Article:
I rushed into an elevator today, just before the doors closed. Right behind me, a woman, unknown to me, whacked the doors and slipped in. "The elevators in this building won't cut your arm off if you use it to hold the doors open," she said, sounding out of breath. "Some buildings, if you use your arm, the doors will close right on it!"

"And you see a lot of amputees walking around," I said.

She smiled a little and agreed. End of conversation. (We were descending from the second to the first floor.)

I'm not sure why she wanted to impart this silly bit of pseudo-wisdom to me, a complete stranger. At the time, I assumed it was an attempt at humor. Later, I wondered if she was complaining, in a roundabout way, that I hadn't held the door open for her. I hadn't seen her behind me, though, or I would have held it.

It could also be that she just wanted some brief contact--a moment of humanity in a sterile office setting. Why do people talk to strangers in elevators?

Tuesday, January 17, 2006

"Hyperspace" drive being investigated

Meet me at Alpha Centauri

The US government is expressing interest in a "hyperspace" drive concept, developed by an obscure German physicist, that would allow for relatively (ahem!) quick interstellar travel. I hope it works, because the way things are going, I may want to leave this planet at some point.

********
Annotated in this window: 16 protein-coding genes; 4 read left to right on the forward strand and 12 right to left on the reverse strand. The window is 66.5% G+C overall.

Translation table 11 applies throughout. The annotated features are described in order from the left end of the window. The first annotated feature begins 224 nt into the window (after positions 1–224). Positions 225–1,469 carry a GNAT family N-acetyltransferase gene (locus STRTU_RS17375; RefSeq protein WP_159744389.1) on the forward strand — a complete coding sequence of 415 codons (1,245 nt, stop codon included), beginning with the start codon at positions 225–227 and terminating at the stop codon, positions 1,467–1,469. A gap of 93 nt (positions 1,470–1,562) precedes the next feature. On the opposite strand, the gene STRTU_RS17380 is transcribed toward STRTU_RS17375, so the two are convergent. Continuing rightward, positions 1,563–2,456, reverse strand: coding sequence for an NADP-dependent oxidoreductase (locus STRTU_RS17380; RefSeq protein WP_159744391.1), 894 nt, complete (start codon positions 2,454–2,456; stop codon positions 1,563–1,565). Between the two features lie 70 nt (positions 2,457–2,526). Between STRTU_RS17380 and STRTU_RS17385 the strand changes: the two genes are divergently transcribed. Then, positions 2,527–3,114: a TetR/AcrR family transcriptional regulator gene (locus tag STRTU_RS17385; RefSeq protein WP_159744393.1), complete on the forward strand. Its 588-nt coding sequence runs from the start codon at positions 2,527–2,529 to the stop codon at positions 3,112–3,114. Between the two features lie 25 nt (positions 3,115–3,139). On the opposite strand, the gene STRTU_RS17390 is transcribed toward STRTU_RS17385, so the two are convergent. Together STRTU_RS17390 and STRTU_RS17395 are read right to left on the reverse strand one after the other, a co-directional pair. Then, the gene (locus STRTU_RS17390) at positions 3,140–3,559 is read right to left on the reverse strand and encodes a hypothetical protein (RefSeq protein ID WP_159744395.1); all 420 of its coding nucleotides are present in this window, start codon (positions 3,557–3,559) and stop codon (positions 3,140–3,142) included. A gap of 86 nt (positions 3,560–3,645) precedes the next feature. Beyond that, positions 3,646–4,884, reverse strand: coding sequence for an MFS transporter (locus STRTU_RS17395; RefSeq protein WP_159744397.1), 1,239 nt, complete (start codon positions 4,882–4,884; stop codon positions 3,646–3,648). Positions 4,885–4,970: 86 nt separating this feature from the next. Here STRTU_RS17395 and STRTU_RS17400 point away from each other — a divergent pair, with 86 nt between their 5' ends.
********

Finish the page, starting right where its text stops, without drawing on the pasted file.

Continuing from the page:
Sunday, January 15, 2006

Today's big excitement (not)

Today's Big Excitement

I spent two hours at Pep Boys waiting for a tire to be replaced. Sat in the "Customer Waiting" section on a plastic seat and read The Year of Magical Thinking, by Joan Didion (which won the National Book Award for nonfiction last year). It's a book by a woman so grief-stricken she can't think straight, but still, somehow, writes pitch-perfect, deadpan prose of diamond-like perfection. It made the time pass while the other customers slept, stared into space or watched What I Like About You on TV.

Friday, January 13, 2006

Word of the Day

Word of the Day

hircine (adj)

Of or characteristic of a goat, especially in strong odor.

"Gomel, who established himself as being hircine before anything else, was as stocky as an opera hat, with a bullet head and stainless-steel false teeth."
--Richard Condon, The Manchurian Candidate

Tuesday, January 10, 2006

Inside meteorites: strange images

They came from outer space

Alien microchips? These microscopic crystalline formations, found inside meteorites, look both strangely organic and oddly artificial.

Random Acts of Poetry

Random Acts of Poetry

Dirt Road (Dream 49)

Walking through the noon heat,
trying to hush up the dead,

I saw a lonely soul trudging
up a hill of dry grass.

I said, "Hey, mister, human,
can you tell me the way

to the clear, rushing water,
that busy river to the sea?

I'm all turned around,
trying to catch a cloud

with a butterfly net in the breeze."
He drew a circle in the air,

said, "It runs everywhere,"